Are Siamese Cats Affectionate?


With some, the Siamese cat has an unfair reputation as far as one aspect of its personality is concerned. Many people believe the Siamese is an aloof, unfriendly breed. They couldn’t be further from the truth.

Are Siamese cats affectionate? Siamese cats are extremely affectionate creatures who thrive on human interaction and are quite adept at commanding attention. The Siamese cat’s passion for companionship makes it ideal for anyone in search of an affectionate and sociable pet.

Let’s explore the ways in which Siamese cats demonstrate their affection and what you should bear in mind if you’re thinking of becoming a proud owner of one of these cats.

Are Siamese cats affectionate? Kitten biting mum

How Siamese Cats Show Affection

Having spent all my life with cats as pets, I have learned to recognize a variety of signs of their affection. Some breeds are more affectionate than others – the Siamese is one of them.

Siamese cats can be quite subtle but you will soon know yours loves you from the following signs.

1. The Purr

A cat purrs when it is content, and when the Siamese cat is purring it is no different. If your cat lies on or next to you in a relaxed manner and emits a purring sound you can be sure it is feeling affectionate towards you. Siamese cats have all sorts of tones of purr which can be quiet or loud.

If you have more than one cat you will soon notice the different sounds of each of their purrs.

2. Slow Blinking and Your Siamese Cat

Are Siamese cats affectionate? Closeup of Siamese

You may think your cat is giving you dirty looks as it slowly closes its eyes in your direction but this is a sure sign that it is relaxed and trusts you. A cat will never close its eyes if it is feeling unhappy or threatened – in that situation, it will keep wide-eyed and focussed.

The polite thing to do in response is slow blink back. This will show your cat you are no threat and in fact, is a good method to calm any cat down. You may have heard slow-blinks compared to cat kisses and they are a very clear sign of affection – and you won’t pass each other any germs this way!

3. Exposing Its Belly

Are Siamese Cats Affectionate? Siamese on it s back

If your Siamese cat rolls over onto its back in an almost flirtatious fashion, giving you full eye contact and a good view of its tummy, you can be sure this is a sign of absolute trust.

This the most vulnerable position a cat can adopt so if it does this in front of you then it is confident that you mean it no harm. Bear in mind, this is a display of your cat’s affection towards you not an invitation to give it a belly tickle and if you do so you may find yourself in the vice-like grip of its claws and teeth.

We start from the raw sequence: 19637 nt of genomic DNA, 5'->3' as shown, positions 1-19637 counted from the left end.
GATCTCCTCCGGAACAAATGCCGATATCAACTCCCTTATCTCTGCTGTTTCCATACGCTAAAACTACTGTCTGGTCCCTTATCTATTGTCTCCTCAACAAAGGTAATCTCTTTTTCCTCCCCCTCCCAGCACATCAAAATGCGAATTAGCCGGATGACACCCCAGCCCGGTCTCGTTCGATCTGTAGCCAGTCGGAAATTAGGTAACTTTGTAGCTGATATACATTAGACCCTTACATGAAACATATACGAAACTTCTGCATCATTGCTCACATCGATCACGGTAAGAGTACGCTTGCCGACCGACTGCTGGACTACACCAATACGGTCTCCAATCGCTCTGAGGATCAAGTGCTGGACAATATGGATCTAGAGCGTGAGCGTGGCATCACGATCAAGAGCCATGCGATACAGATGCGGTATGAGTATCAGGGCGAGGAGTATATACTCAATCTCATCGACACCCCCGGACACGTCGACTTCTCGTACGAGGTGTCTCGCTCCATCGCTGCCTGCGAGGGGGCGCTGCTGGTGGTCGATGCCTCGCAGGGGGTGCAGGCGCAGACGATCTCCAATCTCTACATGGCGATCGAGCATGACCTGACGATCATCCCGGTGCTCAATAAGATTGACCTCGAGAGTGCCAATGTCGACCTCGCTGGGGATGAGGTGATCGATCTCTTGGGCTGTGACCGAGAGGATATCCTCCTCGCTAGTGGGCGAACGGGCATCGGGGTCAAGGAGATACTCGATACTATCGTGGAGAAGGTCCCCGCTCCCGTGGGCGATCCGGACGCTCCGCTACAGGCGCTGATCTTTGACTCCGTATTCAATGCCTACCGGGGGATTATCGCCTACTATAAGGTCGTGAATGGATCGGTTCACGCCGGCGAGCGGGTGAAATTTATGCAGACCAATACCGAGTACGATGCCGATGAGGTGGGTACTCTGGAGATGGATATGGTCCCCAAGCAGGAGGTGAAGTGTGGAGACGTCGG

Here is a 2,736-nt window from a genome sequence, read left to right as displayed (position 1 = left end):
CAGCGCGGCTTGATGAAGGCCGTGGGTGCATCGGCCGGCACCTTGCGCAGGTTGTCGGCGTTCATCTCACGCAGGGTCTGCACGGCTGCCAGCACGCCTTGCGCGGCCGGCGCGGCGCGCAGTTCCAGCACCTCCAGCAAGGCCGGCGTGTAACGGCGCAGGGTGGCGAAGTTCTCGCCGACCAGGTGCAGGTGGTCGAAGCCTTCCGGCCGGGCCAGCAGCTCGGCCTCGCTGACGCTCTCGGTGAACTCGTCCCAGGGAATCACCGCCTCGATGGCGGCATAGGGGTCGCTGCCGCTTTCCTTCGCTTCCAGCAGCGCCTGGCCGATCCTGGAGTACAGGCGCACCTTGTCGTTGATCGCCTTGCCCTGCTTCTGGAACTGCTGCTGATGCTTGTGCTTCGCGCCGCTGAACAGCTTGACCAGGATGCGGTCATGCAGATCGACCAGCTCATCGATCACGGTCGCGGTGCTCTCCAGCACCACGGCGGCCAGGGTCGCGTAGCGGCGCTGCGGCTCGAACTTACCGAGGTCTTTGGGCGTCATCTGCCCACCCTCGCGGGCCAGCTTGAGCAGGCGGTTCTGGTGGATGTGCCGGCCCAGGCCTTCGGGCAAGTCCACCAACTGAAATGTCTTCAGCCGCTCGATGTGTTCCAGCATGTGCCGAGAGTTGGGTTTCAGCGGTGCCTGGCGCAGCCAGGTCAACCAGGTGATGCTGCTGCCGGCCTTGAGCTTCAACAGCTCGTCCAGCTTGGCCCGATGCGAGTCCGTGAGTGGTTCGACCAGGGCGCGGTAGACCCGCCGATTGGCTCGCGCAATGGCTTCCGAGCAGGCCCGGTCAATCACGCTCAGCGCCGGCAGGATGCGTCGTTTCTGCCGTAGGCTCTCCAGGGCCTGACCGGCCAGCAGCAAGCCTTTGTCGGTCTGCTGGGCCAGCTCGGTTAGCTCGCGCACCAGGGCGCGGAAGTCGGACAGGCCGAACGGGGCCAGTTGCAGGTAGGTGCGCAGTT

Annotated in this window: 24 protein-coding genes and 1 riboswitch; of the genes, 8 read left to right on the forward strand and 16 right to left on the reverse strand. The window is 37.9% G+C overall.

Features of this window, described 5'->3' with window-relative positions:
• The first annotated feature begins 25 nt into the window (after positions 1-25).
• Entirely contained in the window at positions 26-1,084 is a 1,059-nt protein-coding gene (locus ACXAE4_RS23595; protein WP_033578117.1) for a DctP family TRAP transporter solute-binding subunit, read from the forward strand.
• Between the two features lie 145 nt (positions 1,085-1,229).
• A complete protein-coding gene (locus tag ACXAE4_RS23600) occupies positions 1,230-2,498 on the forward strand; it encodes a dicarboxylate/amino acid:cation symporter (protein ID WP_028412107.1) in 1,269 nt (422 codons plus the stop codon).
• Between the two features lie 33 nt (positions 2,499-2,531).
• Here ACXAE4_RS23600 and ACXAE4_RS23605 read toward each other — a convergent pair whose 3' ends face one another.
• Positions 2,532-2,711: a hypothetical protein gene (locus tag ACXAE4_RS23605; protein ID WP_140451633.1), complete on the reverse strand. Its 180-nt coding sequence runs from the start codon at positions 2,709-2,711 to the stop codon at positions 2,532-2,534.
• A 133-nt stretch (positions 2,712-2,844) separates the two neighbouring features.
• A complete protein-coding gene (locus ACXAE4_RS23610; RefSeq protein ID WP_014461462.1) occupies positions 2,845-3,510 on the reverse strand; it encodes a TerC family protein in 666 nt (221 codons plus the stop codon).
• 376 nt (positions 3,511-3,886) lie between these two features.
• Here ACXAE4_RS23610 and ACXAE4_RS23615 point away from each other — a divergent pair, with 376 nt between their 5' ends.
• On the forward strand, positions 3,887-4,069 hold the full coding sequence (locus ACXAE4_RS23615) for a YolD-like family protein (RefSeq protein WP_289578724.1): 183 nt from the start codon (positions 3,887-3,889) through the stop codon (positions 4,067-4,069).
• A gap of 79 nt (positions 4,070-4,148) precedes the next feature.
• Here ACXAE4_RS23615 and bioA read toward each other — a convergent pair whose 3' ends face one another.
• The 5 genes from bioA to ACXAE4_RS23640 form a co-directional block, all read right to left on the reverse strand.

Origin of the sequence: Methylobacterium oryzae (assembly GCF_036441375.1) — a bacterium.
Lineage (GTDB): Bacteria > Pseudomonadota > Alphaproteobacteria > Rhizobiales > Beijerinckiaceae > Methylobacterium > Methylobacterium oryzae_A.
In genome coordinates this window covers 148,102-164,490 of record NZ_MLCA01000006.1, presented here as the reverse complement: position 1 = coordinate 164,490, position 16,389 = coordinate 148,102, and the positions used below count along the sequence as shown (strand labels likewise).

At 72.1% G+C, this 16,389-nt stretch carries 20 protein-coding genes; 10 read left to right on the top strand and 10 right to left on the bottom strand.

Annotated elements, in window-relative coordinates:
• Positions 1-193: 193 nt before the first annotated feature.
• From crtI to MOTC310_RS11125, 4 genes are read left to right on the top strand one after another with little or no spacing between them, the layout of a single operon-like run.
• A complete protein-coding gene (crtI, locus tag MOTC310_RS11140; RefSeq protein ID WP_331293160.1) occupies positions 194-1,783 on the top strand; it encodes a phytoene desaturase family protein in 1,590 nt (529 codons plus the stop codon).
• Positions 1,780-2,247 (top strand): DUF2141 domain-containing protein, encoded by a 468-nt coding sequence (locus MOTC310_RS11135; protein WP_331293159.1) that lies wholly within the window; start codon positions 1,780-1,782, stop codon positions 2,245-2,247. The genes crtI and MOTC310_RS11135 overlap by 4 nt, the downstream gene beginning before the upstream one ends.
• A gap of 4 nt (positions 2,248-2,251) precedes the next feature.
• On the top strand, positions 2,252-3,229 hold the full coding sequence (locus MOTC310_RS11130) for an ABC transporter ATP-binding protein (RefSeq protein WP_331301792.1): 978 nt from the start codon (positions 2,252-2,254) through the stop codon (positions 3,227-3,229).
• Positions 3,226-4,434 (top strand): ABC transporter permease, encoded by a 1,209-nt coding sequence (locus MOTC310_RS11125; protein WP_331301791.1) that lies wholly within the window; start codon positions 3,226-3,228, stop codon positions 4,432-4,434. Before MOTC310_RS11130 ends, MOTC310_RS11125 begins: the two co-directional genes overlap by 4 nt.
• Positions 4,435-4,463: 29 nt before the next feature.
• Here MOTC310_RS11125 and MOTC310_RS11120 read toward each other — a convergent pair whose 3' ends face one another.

However, if a cat cowers on its back, teeth bared, ears back and claws out, this is not a display of trust but a defensive position. Steer clear!

4. Scenting You

Cats have scent glands on their cheeks and you’ve probably noticed how they gently rub them here, there and everywhere as they pass through your home and garden. They are depositing happy little messages to make them feel secure and relaxed.

If your Siamese cat rubs its cheeks against you, it is marking you with its scent as a sign of its trust and affection for you. At the point your Siamese does this you will probably find it is quite receptive to being picked up for a cuddle. It is definitely a sign of an affectionate mood.

5. Head Butting

Are Siamese cats affectionate? Siamese and dog

If you lower your face slowly towards your Siamese cat’s face and it gently bumps its head against you, you can be sure this as a sign of strong affection.

Your cat truly loves you and thinks of the pair of you as members of the same pack. Your Siamese is actually transferring its scent on to you and in a way is taking ownership of you, marking you as part of its territory.

6. The Siamese Cat Tasting You

When cats lick each other it is a form of social bonding. Mother cats lick their young to clean them. We can never know for certain if cats experience emotional feelings such as love, but if your Siamese licks you it is very likely a sign of affection.

Try to tolerate your Siamese licking you as it could be offended if you thwart its attempts to do so. Just enjoy the fact that it is very attached to you – then slip off to wash away the cat spit when your cat isn’t looking.